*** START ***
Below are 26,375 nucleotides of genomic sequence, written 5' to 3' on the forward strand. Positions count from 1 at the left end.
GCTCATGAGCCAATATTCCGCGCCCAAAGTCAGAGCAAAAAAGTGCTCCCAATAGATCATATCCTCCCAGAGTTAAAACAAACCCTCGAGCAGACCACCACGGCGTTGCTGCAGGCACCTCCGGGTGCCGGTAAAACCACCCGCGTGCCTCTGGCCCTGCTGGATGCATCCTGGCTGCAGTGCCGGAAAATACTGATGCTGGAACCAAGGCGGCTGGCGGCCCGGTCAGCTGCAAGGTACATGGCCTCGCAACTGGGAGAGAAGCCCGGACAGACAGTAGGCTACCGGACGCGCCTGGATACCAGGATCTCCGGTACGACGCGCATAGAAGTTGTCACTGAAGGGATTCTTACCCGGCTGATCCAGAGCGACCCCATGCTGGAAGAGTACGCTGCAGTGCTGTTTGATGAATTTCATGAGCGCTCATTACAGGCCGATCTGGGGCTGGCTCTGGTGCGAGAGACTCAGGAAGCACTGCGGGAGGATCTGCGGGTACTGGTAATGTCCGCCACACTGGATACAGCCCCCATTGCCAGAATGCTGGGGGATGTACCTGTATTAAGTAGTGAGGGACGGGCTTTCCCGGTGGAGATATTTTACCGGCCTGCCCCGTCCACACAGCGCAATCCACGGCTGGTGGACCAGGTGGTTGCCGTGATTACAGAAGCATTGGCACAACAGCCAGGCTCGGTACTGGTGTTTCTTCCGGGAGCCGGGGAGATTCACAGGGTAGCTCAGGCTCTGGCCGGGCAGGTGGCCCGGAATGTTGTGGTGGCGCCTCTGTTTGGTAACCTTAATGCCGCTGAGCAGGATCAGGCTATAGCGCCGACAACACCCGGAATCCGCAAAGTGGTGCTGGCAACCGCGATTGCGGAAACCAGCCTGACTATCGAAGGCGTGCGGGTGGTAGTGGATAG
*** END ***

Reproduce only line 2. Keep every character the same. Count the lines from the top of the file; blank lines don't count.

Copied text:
GCTCATGAGCCAATATTCCGCGCCCAAAGTCAGAGCAAAAAAGTGCTCCCAATAGATCATATCCTCCCAGAGTTAAAACAAACCCTCGAGCAGACCACCACGGCGTTGCTGCAGGCACCTCCGGGTGCCGGTAAAACCACCCGCGTGCCTCTGGCCCTGCTGGATGCATCCTGGCTGCAGTGCCGGAAAATACTGATGCTGGAACCAAGGCGGCTGGCGGCCCGGTCAGCTGCAAGGTACATGGCCTCGCAACTGGGAGAGAAGCCCGGACAGACAGTAGGCTACCGGACGCGCCTGGATACCAGGATCTCCGGTACGACGCGCATAGAAGTTGTCACTGAAGGGATTCTTACCCGGCTGATCCAGAGCGACCCCATGCTGGAAGAGTACGCTGCAGTGCTGTTTGATGAATTTCATGAGCGCTCATTACAGGCCGATCTGGGGCTGGCTCTGGTGCGAGAGACTCAGGAAGCACTGCGGGAGGATCTGCGGGTACTGGTAATGTCCGCCACACTGGATACAGCCCCCATTGCCAGAATGCTGGGGGATGTACCTGTATTAAGTAGTGAGGGACGGGCTTTCCCGGTGGAGATATTTTACCGGCCTGCCCCGTCCACACAGCGCAATCCACGGCTGGTGGACCAGGTGGTTGCCGTGATTACAGAAGCATTGGCACAACAGCCAGGCTCGGTACTGGTGTTTCTTCCGGGAGCCGGGGAGATTCACAGGGTAGCTCAGGCTCTGGCCGGGCAGGTGGCCCGGAATGTTGTGGTGGCGCCTCTGTTTGGTAACCTTAATGCCGCTGAGCAGGATCAGGCTATAGCGCCGACAACACCCGGAATCCGCAAAGTGGTGCTGGCAACCGCGATTGCGGAAACCAGCCTGACTATCGAAGGCGTGCGGGTGGTAGTGGATAG